Vaagdhara’s approach has been to support natural and organic farming. While some farmers adopt this entirely, as this only means going back to their strengths lost in recent times, others take their own time. This is accompanied by significant soil and water conservation measures. The overall result is to improve soil quality significantly, contributing to carbon absorption as well as improving the moisture retention quality of soil. The planting of mostly indigenous species of trees gets a lot of emphasis, which can be found in orchards and also in the middle of crops, again contributing to soil and water conservation as well as to carbon absorption. Apart from fruit trees, other trees which are useful for meeting the needs of fodder, fuel and small timber are also grown, as also bamboo, which can meet cash needs in difficult times. What is grown is most closely linked to what is eaten by family and has good nutrition value. Apart from cattle and goats, a more recent trend has been to keep buffaloes also, thereby increasing farm level milk supply. Dependence on market has been minimized for food and on most farms there is now no need to purchase chemical fertilizers or pesticides.

Secondly, the concept of True Childhood is sought to be realized by checking child exploitation, ensuring education of all children, improving child nutrition, securing higher child participation in decision making and taking steps to check alienation of higher school children and youth from their communities. Kitchen gardens to improve nutrition have been widely created and in addition special campaigns to make better use of raw local foods for more nutritious dishes have been carried out, targeted more and mothers and children. Child Rights Committees have been organized in villages and active attempts to end gender discrimination at childhood level are made.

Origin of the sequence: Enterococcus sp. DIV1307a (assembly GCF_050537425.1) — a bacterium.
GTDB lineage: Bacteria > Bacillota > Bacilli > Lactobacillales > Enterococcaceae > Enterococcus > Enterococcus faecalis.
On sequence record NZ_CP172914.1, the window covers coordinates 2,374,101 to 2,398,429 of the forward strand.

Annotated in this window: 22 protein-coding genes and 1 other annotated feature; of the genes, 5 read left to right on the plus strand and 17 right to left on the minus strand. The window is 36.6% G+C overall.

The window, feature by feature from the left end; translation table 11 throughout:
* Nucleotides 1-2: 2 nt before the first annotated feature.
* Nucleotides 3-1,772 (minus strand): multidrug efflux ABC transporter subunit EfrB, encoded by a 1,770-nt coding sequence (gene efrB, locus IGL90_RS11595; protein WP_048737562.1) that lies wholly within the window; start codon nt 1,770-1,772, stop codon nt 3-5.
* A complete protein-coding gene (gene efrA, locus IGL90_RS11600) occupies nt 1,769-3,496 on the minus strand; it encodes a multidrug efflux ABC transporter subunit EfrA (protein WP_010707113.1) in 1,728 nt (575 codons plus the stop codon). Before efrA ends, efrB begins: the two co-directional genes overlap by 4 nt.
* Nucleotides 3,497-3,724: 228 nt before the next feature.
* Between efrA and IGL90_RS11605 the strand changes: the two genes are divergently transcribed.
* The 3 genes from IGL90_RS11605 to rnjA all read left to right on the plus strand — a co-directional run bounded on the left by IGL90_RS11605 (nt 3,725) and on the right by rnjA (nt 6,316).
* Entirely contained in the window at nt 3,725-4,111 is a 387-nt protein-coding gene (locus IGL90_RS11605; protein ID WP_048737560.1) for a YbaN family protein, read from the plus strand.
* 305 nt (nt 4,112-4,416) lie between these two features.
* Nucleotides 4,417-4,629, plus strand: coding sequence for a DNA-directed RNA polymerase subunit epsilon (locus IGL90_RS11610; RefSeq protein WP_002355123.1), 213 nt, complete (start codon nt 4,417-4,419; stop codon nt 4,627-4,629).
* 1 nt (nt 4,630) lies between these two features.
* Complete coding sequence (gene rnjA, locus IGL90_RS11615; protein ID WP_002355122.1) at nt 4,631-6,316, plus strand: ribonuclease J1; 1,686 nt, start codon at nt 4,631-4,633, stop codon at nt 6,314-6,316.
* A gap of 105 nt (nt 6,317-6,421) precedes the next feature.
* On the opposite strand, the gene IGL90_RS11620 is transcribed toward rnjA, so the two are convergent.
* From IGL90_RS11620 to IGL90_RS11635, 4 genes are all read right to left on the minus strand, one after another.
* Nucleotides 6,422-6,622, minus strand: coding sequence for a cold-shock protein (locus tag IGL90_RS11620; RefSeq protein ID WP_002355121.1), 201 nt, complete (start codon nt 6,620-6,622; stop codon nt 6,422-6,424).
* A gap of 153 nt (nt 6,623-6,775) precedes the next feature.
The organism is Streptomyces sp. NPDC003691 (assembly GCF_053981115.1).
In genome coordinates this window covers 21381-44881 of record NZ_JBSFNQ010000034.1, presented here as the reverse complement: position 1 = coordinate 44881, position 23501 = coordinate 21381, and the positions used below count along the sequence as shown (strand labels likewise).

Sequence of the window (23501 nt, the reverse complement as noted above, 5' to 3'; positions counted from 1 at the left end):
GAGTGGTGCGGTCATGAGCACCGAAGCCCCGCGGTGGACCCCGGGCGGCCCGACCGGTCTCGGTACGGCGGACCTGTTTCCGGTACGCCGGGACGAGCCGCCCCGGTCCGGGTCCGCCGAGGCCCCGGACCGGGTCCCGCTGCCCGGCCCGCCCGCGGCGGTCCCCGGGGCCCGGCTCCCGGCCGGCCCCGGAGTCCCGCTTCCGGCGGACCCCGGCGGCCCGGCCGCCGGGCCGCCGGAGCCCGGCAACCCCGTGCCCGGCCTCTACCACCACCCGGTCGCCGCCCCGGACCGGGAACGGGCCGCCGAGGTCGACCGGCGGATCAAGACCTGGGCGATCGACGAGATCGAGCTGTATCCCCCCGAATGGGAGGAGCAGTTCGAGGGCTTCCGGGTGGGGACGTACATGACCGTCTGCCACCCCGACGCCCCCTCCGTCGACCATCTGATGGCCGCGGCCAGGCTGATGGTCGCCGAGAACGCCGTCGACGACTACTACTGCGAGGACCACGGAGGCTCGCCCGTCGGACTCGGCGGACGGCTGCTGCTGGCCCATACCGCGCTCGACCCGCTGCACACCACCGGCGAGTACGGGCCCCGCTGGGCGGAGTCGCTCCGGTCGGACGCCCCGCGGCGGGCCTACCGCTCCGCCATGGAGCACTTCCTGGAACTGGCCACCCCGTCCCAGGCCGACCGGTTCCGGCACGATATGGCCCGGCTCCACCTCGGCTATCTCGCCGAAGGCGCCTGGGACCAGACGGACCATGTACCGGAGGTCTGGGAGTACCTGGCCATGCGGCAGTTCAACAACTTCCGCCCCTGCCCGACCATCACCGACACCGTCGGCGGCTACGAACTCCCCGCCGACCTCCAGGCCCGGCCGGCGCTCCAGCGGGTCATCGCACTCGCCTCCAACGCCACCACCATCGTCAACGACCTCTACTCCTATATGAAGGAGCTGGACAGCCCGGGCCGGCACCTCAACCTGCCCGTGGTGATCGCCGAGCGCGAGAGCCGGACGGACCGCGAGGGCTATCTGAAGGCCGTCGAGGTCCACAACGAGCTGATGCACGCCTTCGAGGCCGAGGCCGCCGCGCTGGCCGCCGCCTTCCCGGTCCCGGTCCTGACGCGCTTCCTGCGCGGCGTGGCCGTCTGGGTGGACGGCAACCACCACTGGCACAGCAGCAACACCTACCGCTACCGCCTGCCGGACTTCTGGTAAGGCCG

The concept of true democracy is based on strengthening community organizations as well as making much better use of government schemes and programs, particularly the ones like MG–NREGA which can contribute to advancing the objectives of swaraj based approach. NREGA work, for example, can contribute much to soil and water conservation work. Communities are increasingly involved in preparing micro programs which are helpful for them as well as for facilitating better implementation of government programs in keeping with community’s priorities. These efforts are advanced by having several organizations of people centered around swaraj based progress at various levels  called Janjatiya Swaraj Sangathna (JSS) or Janjatiya Vikas Manch (JVM), saksham samoohs of women in villages , their facilitators and volunteers or swaraj mitras. Tribal sovereignty conclaves have been organized from time to time and swaraj yatras have been taken up more regularly at local level, but once also all the way from Banswara to Jaipur, in the process taking Vaagdhara’s message to a wide area and also establishing a wider dialogue with the government.

These efforts of Vaagdhara based on its understanding of swaraj have been a source of hope and constructive work in a region spread over about a 1000 villages in Central India.

Bharat Dogra is Honorary Convener, Campaign to Save Earth Now. His recent books include Protecting Earth for Children, Man over Machine and India’s Quest for Sustainable Farming and Healthy Food.